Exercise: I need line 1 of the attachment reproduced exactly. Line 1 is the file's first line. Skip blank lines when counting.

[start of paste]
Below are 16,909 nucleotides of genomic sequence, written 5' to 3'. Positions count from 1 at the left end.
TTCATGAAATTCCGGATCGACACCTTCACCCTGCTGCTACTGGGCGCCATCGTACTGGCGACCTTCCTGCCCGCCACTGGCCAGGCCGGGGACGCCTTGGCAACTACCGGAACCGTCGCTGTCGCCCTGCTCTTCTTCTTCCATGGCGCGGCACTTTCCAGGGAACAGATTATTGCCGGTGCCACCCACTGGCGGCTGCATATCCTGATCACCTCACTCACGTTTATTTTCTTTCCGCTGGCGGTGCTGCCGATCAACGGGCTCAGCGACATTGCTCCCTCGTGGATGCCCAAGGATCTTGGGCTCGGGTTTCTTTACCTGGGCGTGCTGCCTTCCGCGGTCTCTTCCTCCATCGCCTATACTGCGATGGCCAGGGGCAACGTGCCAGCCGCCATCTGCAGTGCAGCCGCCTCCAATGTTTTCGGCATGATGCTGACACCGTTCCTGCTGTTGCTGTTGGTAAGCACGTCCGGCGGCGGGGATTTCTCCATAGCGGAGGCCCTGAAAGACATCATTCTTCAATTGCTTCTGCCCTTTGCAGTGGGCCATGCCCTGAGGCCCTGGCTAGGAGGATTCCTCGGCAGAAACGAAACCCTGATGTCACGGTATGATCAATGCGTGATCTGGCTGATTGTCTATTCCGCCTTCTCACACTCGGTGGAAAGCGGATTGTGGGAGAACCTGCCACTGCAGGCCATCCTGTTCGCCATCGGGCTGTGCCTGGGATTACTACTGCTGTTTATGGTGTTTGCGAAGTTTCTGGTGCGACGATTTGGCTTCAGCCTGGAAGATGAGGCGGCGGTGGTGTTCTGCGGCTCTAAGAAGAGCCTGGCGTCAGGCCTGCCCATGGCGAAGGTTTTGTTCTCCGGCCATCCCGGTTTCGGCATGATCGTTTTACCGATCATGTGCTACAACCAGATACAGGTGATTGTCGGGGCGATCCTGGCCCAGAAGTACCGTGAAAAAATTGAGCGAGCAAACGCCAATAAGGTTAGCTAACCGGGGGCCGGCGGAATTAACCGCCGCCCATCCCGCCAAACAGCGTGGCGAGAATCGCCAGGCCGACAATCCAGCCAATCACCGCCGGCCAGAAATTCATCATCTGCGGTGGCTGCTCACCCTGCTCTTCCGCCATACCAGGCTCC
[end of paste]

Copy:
Below are 16,909 nucleotides of genomic sequence, written 5' to 3'. Positions count from 1 at the left end.